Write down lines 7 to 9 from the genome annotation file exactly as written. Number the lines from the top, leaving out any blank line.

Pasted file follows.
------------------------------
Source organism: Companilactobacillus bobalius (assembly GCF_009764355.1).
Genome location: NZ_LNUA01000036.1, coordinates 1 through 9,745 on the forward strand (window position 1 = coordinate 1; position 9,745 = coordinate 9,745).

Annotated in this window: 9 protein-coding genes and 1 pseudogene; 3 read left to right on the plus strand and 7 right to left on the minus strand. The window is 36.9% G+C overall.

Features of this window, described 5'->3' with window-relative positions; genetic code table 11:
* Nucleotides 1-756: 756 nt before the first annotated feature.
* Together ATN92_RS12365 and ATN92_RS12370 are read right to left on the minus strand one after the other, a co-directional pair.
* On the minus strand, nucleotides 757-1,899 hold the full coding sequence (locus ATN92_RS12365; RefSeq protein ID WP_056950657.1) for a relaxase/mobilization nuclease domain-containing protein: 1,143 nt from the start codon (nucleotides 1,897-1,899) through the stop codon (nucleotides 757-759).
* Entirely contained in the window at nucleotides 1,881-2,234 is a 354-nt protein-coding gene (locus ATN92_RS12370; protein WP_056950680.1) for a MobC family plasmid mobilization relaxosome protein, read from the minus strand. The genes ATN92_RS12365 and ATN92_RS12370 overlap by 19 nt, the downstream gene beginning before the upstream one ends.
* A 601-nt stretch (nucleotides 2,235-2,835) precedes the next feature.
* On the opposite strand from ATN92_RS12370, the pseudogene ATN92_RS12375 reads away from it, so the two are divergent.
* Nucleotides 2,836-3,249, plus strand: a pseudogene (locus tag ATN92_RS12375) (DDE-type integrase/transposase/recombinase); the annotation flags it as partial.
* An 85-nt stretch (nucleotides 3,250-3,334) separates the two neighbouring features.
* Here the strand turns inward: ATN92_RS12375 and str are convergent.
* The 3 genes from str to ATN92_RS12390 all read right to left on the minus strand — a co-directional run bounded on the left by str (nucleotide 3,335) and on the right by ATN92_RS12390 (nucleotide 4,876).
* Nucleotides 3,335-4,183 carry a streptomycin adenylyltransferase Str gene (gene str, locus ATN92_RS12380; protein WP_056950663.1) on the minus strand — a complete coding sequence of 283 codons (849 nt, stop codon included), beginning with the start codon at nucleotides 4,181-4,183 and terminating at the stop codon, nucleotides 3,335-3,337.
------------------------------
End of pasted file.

* On the minus strand, nucleotides 757-1,899 hold the full coding sequence (locus ATN92_RS12365; RefSeq protein ID WP_056950657.1) for a relaxase/mobilization nuclease domain-containing protein: 1,143 nt from the start codon (nucleotides 1,897-1,899) through the stop codon (nucleotides 757-759).
* Entirely contained in the window at nucleotides 1,881-2,234 is a 354-nt protein-coding gene (locus ATN92_RS12370; protein WP_056950680.1) for a MobC family plasmid mobilization relaxosome protein, read from the minus strand. The genes ATN92_RS12365 and ATN92_RS12370 overlap by 19 nt, the downstream gene beginning before the upstream one ends.
* A 601-nt stretch (nucleotides 2,235-2,835) precedes the next feature.